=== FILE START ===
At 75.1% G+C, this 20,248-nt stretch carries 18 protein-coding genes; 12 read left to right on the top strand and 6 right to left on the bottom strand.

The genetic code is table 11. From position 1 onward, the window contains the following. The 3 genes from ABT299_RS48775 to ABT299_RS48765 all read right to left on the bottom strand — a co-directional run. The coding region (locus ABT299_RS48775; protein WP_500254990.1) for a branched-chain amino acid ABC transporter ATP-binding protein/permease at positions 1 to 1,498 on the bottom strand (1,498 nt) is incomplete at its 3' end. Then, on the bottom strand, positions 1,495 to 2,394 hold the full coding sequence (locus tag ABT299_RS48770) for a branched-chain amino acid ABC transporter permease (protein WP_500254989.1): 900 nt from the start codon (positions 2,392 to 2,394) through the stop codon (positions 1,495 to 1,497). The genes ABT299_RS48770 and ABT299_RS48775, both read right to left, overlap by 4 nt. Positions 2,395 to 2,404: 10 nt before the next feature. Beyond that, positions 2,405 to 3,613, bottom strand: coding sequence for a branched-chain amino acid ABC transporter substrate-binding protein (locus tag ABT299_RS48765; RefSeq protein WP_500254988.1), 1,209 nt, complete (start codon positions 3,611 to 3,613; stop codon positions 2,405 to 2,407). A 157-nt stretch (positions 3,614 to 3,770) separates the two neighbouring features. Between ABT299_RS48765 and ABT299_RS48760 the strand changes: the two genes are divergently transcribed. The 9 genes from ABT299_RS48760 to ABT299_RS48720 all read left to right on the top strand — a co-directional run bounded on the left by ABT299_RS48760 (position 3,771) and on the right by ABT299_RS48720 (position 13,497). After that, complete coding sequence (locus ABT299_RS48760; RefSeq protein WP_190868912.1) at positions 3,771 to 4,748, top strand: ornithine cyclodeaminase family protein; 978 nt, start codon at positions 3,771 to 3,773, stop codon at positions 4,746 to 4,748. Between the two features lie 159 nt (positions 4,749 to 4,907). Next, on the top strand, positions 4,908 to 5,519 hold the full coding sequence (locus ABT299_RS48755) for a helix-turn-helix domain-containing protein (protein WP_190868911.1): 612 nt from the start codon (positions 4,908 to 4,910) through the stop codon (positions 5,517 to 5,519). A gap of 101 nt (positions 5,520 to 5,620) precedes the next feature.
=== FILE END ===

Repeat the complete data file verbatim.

At 75.1% G+C, this 20,248-nt stretch carries 18 protein-coding genes; 12 read left to right on the top strand and 6 right to left on the bottom strand.

The genetic code is table 11. From position 1 onward, the window contains the following. The 3 genes from ABT299_RS48775 to ABT299_RS48765 all read right to left on the bottom strand — a co-directional run. The coding region (locus ABT299_RS48775; protein WP_500254990.1) for a branched-chain amino acid ABC transporter ATP-binding protein/permease at positions 1 to 1,498 on the bottom strand (1,498 nt) is incomplete at its 3' end. Then, on the bottom strand, positions 1,495 to 2,394 hold the full coding sequence (locus tag ABT299_RS48770) for a branched-chain amino acid ABC transporter permease (protein WP_500254989.1): 900 nt from the start codon (positions 2,392 to 2,394) through the stop codon (positions 1,495 to 1,497). The genes ABT299_RS48770 and ABT299_RS48775, both read right to left, overlap by 4 nt. Positions 2,395 to 2,404: 10 nt before the next feature. Beyond that, positions 2,405 to 3,613, bottom strand: coding sequence for a branched-chain amino acid ABC transporter substrate-binding protein (locus tag ABT299_RS48765; RefSeq protein WP_500254988.1), 1,209 nt, complete (start codon positions 3,611 to 3,613; stop codon positions 2,405 to 2,407). A 157-nt stretch (positions 3,614 to 3,770) separates the two neighbouring features. Between ABT299_RS48765 and ABT299_RS48760 the strand changes: the two genes are divergently transcribed. The 9 genes from ABT299_RS48760 to ABT299_RS48720 all read left to right on the top strand — a co-directional run bounded on the left by ABT299_RS48760 (position 3,771) and on the right by ABT299_RS48720 (position 13,497). After that, complete coding sequence (locus ABT299_RS48760; RefSeq protein WP_190868912.1) at positions 3,771 to 4,748, top strand: ornithine cyclodeaminase family protein; 978 nt, start codon at positions 3,771 to 3,773, stop codon at positions 4,746 to 4,748. Between the two features lie 159 nt (positions 4,749 to 4,907). Next, on the top strand, positions 4,908 to 5,519 hold the full coding sequence (locus ABT299_RS48755) for a helix-turn-helix domain-containing protein (protein WP_190868911.1): 612 nt from the start codon (positions 4,908 to 4,910) through the stop codon (positions 5,517 to 5,519). A gap of 101 nt (positions 5,520 to 5,620) precedes the next feature.